As a caterer, investor and enthusiast for the diversity of urban life, DeDe Dubose Engsberg was an early believer in the potential of the redeveloping Main Street and downtown Chattanooga's Southside.
She and her husband, Towson, live on Main Street where they own three properties and have watched the spreading redevelopment along Main Street.
During her runs in the neighborhood, Dede Engsberg was intrigued by an abandoned factory along the Norfolk Southern rail lines a couple of blocks off of Main Street on Rossville Avenue. The factory where the Andrews Paper Box Co. once cranked out boxes has been vacant or used for metal recycling warehouse space for years, but Dede saw the potential for a new use of the property.
"I just loved these buildings and when this property went on the market (in 2016) we made an offer to buy it without having any idea what we were going to do with it," she recalled. "We definitely took the leap before we thought too hard, but we knew the great potential for this site."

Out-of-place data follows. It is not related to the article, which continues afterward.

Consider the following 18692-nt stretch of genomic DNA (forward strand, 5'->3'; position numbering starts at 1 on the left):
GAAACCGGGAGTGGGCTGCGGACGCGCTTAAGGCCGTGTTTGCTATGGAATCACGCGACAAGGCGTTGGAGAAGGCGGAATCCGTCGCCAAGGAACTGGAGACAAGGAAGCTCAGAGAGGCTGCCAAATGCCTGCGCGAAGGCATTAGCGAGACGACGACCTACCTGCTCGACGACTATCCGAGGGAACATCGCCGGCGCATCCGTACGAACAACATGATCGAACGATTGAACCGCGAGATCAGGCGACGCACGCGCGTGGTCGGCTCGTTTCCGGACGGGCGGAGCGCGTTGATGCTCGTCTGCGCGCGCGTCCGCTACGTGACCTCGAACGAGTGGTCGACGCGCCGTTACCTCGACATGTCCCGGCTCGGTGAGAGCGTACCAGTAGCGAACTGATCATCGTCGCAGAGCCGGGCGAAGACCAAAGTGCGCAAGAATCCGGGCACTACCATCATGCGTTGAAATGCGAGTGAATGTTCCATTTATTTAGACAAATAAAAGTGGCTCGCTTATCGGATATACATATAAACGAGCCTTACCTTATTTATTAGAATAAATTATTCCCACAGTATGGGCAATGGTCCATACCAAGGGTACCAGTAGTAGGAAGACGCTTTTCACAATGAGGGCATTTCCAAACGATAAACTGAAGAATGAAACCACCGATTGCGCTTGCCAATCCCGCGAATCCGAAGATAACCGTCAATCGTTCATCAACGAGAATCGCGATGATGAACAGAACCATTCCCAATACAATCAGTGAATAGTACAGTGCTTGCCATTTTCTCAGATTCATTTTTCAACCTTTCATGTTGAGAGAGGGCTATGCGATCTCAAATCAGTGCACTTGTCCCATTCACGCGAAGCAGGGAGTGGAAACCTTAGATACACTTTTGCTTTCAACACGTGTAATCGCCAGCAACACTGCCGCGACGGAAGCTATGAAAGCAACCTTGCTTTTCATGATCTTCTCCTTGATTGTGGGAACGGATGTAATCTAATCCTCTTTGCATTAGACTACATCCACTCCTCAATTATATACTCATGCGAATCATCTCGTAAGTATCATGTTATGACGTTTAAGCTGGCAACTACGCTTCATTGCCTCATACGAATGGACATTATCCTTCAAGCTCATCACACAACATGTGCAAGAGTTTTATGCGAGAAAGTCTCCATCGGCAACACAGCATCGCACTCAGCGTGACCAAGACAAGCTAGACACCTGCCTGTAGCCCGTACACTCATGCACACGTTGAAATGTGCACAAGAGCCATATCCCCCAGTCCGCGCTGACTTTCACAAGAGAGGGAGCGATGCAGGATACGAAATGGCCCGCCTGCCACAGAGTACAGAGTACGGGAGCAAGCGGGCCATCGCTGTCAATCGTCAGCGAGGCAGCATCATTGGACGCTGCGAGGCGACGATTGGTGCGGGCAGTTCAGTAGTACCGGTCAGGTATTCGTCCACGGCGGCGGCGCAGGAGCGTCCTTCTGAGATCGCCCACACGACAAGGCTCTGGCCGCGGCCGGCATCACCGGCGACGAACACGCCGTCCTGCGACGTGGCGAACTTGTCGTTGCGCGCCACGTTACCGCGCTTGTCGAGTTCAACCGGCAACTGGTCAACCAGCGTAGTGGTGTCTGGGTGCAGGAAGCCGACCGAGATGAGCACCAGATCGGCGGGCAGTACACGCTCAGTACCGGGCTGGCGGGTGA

Nearly four years after their property purchase, the Engsbergs are working with other partners to build a $25 million mixed-use development to breathe new life into an old part of town.
By early 2021, the abandoned factory, warehouse and former metal storage yard will be converted into a new commercial development anchored by a new steakhouse and commercial complex with 17 apartments. Behind the former box-making plant, residential lots are being prepared for Greentech Homes to build up to 42 townhomes.
Known as Burnside, the complex will be one of the biggest redevelopment projects yet in the Main Street area east of Central Avenue and on the other side of the Norfolk Southern rail line that abuts the property.